Following the police raid, three Iraqi citizens, Anas V., Nasır H.R. and Sabah A.H.O, were interrogated based on the charges of abducting and holding a Yazidi girl hostage in the ISIS cell house. Anas and Nasır were released pending trial on the condition of judicial control on February 27 – on the day of their detention – following their interrogations. Sabah, however, was arrested and imprisoned in Ankara.

During the first hearing held on June 10, Sabah gave a statement to the court from prison through the Audio and Visual Information System. He was then released pending trial under similar judiciary control measures. The other two defendants, Anas and Nasır, also participated in the hearing.

All three ISIS members are currently on probation in Ankara. They are supposed to daily go to a police station closest to their residences and sign a document showing that they have not left Turkey. Their next hearing is slated for October 5.

The indictment concerning the ISIS terrorists stated that Anas and Nasır had illegally entered Turkey from Iraq. The two ISIS members claimed that they did not know about the kidnapping, that they had no knowledge of each other previously, and that they only had met while in police custody.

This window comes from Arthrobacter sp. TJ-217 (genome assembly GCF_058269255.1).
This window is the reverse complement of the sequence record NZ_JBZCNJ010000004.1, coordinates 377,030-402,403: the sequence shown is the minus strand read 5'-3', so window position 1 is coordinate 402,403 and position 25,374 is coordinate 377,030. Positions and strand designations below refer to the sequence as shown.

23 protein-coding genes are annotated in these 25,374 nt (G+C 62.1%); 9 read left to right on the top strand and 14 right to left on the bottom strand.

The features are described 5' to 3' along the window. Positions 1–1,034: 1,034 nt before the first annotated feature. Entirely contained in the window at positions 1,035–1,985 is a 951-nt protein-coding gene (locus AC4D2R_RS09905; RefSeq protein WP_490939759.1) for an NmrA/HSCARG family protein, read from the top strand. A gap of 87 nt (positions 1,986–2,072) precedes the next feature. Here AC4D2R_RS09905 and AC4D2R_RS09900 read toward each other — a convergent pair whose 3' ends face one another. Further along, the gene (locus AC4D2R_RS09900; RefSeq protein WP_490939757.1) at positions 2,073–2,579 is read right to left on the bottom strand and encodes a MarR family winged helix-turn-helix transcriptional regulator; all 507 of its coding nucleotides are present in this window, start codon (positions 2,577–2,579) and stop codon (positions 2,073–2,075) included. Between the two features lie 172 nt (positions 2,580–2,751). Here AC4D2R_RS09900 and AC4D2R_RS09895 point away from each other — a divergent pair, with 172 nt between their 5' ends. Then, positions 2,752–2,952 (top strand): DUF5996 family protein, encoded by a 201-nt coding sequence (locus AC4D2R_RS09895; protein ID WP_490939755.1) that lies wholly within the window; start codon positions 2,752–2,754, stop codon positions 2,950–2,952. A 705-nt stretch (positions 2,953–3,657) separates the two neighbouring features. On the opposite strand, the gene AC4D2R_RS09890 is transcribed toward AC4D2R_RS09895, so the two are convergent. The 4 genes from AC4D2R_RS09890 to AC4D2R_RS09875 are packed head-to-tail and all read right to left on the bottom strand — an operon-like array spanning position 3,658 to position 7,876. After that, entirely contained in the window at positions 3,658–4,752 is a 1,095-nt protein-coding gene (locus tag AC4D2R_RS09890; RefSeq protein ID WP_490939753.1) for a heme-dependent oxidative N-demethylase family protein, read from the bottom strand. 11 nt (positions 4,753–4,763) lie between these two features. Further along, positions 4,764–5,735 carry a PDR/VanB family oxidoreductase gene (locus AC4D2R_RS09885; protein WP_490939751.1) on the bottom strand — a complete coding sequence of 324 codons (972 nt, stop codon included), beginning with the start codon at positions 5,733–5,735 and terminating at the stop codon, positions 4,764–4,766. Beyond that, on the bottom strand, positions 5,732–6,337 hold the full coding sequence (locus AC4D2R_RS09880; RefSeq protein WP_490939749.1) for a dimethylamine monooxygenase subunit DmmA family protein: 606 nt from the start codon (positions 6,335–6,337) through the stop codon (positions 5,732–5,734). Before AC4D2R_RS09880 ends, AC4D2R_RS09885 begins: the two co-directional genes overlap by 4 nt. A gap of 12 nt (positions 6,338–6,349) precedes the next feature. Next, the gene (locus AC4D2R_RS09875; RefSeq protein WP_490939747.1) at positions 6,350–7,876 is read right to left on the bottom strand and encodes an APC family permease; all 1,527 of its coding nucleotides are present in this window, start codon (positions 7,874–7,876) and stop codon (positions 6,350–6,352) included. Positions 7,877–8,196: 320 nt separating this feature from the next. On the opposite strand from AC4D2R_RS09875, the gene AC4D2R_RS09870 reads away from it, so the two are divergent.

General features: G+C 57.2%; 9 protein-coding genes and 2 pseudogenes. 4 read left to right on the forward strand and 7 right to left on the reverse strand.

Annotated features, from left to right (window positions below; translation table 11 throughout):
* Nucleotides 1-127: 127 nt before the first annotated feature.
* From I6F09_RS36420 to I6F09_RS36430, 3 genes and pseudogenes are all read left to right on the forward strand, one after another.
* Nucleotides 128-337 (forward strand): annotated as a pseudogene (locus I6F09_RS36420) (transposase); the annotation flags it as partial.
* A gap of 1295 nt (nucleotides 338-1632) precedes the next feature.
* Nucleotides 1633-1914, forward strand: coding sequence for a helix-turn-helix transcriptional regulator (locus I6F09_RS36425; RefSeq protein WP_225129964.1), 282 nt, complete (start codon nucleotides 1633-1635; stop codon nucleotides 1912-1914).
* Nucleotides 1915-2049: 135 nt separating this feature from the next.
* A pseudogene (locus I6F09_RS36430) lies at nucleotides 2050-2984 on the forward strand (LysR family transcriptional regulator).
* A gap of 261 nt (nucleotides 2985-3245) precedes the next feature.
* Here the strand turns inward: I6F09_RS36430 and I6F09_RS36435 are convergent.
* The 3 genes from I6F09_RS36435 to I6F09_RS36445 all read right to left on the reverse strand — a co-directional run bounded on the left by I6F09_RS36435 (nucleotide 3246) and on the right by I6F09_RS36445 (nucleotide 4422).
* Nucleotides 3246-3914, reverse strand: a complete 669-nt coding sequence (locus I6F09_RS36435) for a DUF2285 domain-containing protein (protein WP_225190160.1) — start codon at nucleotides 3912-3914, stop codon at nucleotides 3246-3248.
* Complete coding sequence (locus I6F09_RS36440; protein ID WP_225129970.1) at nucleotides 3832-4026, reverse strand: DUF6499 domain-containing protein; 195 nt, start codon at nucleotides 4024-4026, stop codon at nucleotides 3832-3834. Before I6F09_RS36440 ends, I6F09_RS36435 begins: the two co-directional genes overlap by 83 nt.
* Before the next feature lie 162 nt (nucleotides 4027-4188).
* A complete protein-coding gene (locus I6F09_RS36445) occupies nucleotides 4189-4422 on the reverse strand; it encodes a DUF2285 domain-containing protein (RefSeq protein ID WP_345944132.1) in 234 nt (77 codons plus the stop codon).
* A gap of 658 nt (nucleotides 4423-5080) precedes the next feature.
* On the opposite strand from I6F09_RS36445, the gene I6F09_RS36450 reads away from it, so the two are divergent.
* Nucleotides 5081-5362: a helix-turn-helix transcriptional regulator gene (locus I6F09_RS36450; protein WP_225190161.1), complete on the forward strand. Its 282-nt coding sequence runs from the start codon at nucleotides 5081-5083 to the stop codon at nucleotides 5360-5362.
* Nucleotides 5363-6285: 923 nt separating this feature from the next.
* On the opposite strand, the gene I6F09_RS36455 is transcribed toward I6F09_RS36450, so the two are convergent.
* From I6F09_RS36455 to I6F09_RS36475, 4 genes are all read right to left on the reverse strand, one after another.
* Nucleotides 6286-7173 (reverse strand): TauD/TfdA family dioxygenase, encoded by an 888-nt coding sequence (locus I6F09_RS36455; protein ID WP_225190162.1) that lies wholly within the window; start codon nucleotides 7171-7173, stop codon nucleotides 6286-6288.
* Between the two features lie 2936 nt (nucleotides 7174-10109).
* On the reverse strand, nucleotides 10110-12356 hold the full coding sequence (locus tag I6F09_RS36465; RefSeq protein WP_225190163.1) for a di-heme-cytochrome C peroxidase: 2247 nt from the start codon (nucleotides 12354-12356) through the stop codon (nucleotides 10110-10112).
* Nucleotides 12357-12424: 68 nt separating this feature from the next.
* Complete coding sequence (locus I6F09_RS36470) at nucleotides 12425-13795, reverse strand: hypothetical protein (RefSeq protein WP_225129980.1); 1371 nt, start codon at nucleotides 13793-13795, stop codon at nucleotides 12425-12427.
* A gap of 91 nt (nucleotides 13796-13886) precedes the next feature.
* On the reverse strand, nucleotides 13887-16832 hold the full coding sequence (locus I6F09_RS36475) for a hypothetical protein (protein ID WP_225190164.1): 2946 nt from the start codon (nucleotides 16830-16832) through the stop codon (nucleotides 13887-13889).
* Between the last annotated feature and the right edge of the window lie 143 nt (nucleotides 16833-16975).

The indictment also stated that Anas and Nasir worked under Jabbar Salman Ali Farhan al-Issawi, who is known to have been the closest person to the killed leader of ISIS, Abu Bakr al-Baghdadi. Al-Issawi was also killed in an airstrike by Iraqi and US forces on January 28. The indictment included the information that Anas and Nazir were in charge of the “Council of Prisoners” in Fallujah in Iraq.